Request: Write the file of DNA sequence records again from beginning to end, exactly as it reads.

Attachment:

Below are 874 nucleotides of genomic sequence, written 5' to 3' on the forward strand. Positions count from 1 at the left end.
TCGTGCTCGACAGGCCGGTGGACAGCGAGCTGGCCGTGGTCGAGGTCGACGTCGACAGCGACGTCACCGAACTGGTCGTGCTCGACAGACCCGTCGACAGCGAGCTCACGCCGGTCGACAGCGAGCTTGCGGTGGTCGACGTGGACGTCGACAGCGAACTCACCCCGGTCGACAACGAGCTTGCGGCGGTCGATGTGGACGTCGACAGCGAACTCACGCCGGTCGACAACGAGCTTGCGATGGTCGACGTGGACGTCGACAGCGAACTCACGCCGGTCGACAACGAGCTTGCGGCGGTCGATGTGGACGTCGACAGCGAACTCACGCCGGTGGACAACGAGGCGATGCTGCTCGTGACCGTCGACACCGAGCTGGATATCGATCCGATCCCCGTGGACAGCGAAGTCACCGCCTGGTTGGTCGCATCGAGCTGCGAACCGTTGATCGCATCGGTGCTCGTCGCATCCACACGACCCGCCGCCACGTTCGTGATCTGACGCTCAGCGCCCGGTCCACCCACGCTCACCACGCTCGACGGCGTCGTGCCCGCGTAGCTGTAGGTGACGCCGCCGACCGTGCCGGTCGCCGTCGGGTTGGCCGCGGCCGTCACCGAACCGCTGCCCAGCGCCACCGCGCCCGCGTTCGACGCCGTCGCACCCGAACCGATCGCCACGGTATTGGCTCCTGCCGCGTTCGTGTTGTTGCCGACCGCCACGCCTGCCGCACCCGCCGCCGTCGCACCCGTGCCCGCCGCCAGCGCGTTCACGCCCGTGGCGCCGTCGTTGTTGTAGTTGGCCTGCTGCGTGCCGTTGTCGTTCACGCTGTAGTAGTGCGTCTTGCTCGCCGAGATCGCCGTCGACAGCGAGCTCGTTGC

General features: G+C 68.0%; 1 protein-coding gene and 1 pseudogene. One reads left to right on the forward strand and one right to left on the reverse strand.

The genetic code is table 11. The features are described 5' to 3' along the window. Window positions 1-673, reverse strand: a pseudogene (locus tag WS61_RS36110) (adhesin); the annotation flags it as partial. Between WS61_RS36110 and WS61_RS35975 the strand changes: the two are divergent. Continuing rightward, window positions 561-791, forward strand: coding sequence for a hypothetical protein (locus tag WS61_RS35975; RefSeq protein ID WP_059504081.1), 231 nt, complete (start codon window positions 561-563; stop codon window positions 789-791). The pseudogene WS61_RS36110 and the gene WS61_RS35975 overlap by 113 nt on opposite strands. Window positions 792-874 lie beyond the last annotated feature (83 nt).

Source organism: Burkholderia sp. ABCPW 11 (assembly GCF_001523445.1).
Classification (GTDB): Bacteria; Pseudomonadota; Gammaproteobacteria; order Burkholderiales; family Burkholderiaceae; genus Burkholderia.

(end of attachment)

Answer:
Below are 874 nucleotides of genomic sequence, written 5' to 3' on the forward strand. Positions count from 1 at the left end.
TCGTGCTCGACAGGCCGGTGGACAGCGAGCTGGCCGTGGTCGAGGTCGACGTCGACAGCGACGTCACCGAACTGGTCGTGCTCGACAGACCCGTCGACAGCGAGCTCACGCCGGTCGACAGCGAGCTTGCGGTGGTCGACGTGGACGTCGACAGCGAACTCACCCCGGTCGACAACGAGCTTGCGGCGGTCGATGTGGACGTCGACAGCGAACTCACGCCGGTCGACAACGAGCTTGCGATGGTCGACGTGGACGTCGACAGCGAACTCACGCCGGTCGACAACGAGCTTGCGGCGGTCGATGTGGACGTCGACAGCGAACTCACGCCGGTGGACAACGAGGCGATGCTGCTCGTGACCGTCGACACCGAGCTGGATATCGATCCGATCCCCGTGGACAGCGAAGTCACCGCCTGGTTGGTCGCATCGAGCTGCGAACCGTTGATCGCATCGGTGCTCGTCGCATCCACACGACCCGCCGCCACGTTCGTGATCTGACGCTCAGCGCCCGGTCCACCCACGCTCACCACGCTCGACGGCGTCGTGCCCGCGTAGCTGTAGGTGACGCCGCCGACCGTGCCGGTCGCCGTCGGGTTGGCCGCGGCCGTCACCGAACCGCTGCCCAGCGCCACCGCGCCCGCGTTCGACGCCGTCGCACCCGAACCGATCGCCACGGTATTGGCTCCTGCCGCGTTCGTGTTGTTGCCGACCGCCACGCCTGCCGCACCCGCCGCCGTCGCACCCGTGCCCGCCGCCAGCGCGTTCACGCCCGTGGCGCCGTCGTTGTTGTAGTTGGCCTGCTGCGTGCCGTTGTCGTTCACGCTGTAGTAGTGCGTCTTGCTCGCCGAGATCGCCGTCGACAGCGAGCTCGTTGC

General features: G+C 68.0%; 1 protein-coding gene and 1 pseudogene. One reads left to right on the forward strand and one right to left on the reverse strand.

The genetic code is table 11. The features are described 5' to 3' along the window. Window positions 1-673, reverse strand: a pseudogene (locus tag WS61_RS36110) (adhesin); the annotation flags it as partial. Between WS61_RS36110 and WS61_RS35975 the strand changes: the two are divergent. Continuing rightward, window positions 561-791, forward strand: coding sequence for a hypothetical protein (locus tag WS61_RS35975; RefSeq protein ID WP_059504081.1), 231 nt, complete (start codon window positions 561-563; stop codon window positions 789-791). The pseudogene WS61_RS36110 and the gene WS61_RS35975 overlap by 113 nt on opposite strands. Window positions 792-874 lie beyond the last annotated feature (83 nt).

Source organism: Burkholderia sp. ABCPW 11 (assembly GCF_001523445.1).
Classification (GTDB): Bacteria; Pseudomonadota; Gammaproteobacteria; order Burkholderiales; family Burkholderiaceae; genus Burkholderia.